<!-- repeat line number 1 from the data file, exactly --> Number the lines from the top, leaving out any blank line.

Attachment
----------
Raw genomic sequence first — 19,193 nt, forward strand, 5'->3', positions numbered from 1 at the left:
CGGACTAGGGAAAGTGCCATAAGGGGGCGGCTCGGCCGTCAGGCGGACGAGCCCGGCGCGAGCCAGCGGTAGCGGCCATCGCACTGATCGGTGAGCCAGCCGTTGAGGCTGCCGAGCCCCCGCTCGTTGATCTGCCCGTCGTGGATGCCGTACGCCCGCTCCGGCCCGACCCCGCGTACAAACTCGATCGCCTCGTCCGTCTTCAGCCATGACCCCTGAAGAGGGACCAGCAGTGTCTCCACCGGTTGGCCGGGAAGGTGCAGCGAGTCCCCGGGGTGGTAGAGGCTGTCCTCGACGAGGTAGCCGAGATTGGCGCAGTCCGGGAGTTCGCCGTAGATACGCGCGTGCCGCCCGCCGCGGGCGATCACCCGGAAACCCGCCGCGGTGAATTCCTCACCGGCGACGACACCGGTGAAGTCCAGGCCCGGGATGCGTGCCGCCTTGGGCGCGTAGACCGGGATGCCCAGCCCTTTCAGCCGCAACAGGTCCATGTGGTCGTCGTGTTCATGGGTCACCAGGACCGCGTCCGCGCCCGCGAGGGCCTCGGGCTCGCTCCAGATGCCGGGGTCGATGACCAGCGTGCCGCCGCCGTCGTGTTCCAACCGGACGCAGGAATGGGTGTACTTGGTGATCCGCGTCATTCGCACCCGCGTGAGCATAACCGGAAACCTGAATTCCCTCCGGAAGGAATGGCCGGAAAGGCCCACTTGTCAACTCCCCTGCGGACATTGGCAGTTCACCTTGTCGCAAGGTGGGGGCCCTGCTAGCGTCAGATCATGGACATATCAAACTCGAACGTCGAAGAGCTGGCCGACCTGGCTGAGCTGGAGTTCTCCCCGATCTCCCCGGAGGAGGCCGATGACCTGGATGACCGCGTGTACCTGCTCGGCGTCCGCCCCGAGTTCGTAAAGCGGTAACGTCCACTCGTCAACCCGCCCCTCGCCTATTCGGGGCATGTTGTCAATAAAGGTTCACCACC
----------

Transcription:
Raw genomic sequence first — 19,193 nt, forward strand, 5'->3', positions numbered from 1 at the left: